The Paramount Arts Center in Ashland is a recently renovated historic theater which regularly schedules a variety of concerts and other public events.  It has played a role in the career development of several performers from the Tri-State area.

Ricky Skaggs

Moving on up the Big Sandy into Lawrence County, we find an amazingly large number of people who have achieved success in politics, education, or the arts. Lawrence County had 15,860 residents as of the 2010 census.  Yet, this small county has had and continues to exert significant influence on the culture, politics, history, and education of Kentucky, Appalachia, and the entire country.

Ricky Skaggs is the first name most people mention in reference to Louisa and Lawrence County.  He was a professional musician from childhood in bluegrass and country. His first television appearance was on the old Flat and Scruggs Show when he was only 7.  He is a song writer, singer, virtuoso musician, and producer.  He has won 15 Grammy Awards, 7 Country Music Association Awards, 12 International Bluegrass Music Association Awards, a variety of other lesser music awards, and has recorded or been a musician on more than 50 albums. His version of the bluegrass standard "Little Bessie" is considered by many to be the best version of that song ever recorded.  He is a name synonymous with traditional bluegrass and country music and has had a significant influence on American culture.  Ricky Skaggs' official website can be found at  Roy Acuff of the Grand Ole Opry often gave Ricky Skaggs credit for "singlehandedly saving traditional country music."

Lawrence County also produced country and bluegrass performer and songwriter Larry Cordle who still lives and writes music in the county.  He has written several hundred songs including the number 1 country hit "Route 40 Blues" which was one of the songs which led Ricky Skaggs to selection as CMA Male Vocalist of the Year.  Cordle also wrote the hits "Murder On Music Row" and "Lonesome Standard Time" which was a hit for Kathy Mattea.  Interestingly, Kathy Mattea was born and raised in West Virginia but spent time in, on, and around the Big Sandy River Valley as a young performer.  Larry Cordle's songs are regularly recorded by many of the biggest names in country and bluegrass music.  He holds a degree in accounting from Morehead State University and has been inducted into the university's Alumni Hall of Fame. His official website can be found at:

Larry Cordle

Don Rigsby and the late Keith Whitley were born and raised in Elliott County Kentucky which is actually in the Licking River drainage.  But both regularly performed in the Big Sandy River basin during their early careers and Don Rigsby still does.  He also holds a degree from Morehead State University and for a time recently served as the director of their Center For Traditional Music.  In the biography on his home page, Don Rigsby tells the story of being taken to the Paramount Arts Center in Ashland at the age of 6 and meeting his hero, Ralph Stanley.  He is also a cousin of Ricky Skaggs.  Don Rigsby is a multi-talented singer, musician, song writer, and music producer.  The mutual influence of Rigsby and the Big Sandy River on each other is well known in the music world.  Don Rigsby's official website can be found at:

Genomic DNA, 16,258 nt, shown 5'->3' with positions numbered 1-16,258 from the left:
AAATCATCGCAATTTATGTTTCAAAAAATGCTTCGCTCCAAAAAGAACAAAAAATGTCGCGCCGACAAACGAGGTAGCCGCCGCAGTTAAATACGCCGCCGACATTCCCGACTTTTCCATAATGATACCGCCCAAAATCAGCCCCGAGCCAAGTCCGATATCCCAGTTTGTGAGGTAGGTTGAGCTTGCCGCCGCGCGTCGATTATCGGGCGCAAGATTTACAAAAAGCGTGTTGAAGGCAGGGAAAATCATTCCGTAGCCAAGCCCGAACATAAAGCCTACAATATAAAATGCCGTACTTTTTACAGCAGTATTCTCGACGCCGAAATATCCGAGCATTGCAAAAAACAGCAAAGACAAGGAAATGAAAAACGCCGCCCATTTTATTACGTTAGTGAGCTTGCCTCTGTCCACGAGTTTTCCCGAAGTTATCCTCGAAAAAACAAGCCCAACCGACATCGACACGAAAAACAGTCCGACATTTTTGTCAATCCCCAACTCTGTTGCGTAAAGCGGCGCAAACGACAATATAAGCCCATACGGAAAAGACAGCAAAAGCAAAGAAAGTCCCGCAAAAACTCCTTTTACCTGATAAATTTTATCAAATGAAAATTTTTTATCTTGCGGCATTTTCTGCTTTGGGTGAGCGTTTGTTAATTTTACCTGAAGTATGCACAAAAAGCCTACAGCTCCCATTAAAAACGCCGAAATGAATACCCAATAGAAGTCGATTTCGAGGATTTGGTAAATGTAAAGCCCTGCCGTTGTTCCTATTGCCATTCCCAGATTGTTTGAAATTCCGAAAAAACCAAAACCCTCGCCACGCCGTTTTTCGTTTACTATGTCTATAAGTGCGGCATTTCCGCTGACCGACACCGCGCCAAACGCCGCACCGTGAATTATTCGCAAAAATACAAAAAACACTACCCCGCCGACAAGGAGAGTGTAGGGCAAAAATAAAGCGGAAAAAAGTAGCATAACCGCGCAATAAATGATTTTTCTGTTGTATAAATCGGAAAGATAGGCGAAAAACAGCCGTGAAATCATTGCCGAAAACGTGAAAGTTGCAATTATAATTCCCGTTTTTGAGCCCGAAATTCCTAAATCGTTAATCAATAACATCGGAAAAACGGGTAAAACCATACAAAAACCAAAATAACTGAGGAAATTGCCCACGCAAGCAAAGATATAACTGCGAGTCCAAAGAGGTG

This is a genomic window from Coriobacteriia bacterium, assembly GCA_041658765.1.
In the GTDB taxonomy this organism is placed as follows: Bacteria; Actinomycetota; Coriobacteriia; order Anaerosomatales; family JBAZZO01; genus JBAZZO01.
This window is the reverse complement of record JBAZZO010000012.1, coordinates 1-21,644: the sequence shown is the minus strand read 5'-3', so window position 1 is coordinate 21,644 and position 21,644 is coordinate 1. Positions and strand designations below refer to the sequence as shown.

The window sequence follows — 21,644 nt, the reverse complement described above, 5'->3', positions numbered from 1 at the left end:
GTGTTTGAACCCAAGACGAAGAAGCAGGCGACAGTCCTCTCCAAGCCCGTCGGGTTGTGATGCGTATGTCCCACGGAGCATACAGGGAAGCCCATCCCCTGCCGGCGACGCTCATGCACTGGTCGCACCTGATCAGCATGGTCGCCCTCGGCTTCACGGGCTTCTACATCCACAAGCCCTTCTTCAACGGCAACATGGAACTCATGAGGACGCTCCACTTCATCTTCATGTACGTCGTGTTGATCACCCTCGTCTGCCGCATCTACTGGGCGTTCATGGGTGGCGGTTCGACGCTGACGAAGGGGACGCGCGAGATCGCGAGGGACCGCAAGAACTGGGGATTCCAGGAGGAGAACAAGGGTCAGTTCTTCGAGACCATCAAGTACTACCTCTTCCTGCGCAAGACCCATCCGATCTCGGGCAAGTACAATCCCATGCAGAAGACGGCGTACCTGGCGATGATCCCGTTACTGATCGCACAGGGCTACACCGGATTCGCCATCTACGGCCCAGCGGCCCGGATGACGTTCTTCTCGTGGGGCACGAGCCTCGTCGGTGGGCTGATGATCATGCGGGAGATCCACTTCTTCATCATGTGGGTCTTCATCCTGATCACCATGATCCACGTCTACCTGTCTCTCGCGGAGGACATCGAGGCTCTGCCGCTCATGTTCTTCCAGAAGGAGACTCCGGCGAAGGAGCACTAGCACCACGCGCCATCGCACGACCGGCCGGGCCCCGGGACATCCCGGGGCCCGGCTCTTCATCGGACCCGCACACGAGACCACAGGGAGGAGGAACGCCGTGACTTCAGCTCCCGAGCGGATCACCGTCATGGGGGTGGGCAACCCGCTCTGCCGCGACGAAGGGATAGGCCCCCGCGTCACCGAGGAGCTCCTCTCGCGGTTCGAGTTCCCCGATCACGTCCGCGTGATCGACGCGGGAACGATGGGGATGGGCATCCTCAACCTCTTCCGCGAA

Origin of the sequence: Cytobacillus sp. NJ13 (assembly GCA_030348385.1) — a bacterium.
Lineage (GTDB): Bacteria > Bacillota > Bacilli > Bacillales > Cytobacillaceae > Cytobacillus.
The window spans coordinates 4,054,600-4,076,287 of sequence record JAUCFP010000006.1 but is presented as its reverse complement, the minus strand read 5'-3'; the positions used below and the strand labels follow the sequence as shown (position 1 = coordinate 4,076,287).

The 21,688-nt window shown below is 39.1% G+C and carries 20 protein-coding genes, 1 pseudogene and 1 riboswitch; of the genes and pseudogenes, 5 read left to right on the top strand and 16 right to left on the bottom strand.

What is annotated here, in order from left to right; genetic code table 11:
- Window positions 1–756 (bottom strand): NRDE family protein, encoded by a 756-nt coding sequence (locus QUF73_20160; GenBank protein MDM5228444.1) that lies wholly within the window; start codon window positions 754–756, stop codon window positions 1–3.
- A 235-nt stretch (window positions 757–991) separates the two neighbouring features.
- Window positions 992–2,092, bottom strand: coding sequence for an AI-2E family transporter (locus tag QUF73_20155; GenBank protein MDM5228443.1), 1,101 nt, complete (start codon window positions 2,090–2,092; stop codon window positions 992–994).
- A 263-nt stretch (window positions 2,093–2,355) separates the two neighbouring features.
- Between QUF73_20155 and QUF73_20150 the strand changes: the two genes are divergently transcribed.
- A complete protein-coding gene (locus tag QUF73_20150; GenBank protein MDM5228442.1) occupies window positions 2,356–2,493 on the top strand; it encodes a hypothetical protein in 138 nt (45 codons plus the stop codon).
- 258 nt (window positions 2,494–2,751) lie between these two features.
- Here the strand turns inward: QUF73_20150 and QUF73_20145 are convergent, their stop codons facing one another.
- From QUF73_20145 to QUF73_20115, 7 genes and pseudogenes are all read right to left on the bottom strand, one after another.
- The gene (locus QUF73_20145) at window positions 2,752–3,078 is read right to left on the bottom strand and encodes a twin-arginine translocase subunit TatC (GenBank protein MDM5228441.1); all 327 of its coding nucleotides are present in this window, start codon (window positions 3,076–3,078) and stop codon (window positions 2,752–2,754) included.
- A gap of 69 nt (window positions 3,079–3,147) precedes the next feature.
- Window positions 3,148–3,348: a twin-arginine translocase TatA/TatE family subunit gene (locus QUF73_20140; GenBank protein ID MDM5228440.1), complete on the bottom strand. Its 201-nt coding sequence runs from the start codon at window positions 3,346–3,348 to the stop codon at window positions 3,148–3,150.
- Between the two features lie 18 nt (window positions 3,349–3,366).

Don Rigsby

Nyoka Baker grew up in Louisa and is a well known artist who lives in the Huntington, West Virginia area now.  Her works are often seen in juried exhibitions all over the state of West Virginia and are in several museums throughout Appalachia.  She is a regionally known artisan who works in stained glass.  
"Illuminated Letraset On Blue Field 1 & 2" Stained Glass by Nyoka Baker

Lawrence County also produced New York playwright, director, choreographer, and producer D. J. Salisbury who recently wrote and produced the musical, "Christmas Up The Holler", which is set in Eastern Kentucky in the Great Depression. The play utilizes several traditional Christmas songs and traditional musical instruments to tell a story of Christmas in Eastern Kentucky during hard times.  Mr. Salisbury's official website can be found at:  D. J. Salisbury also has a lengthy resume of other work both on and off Broadway.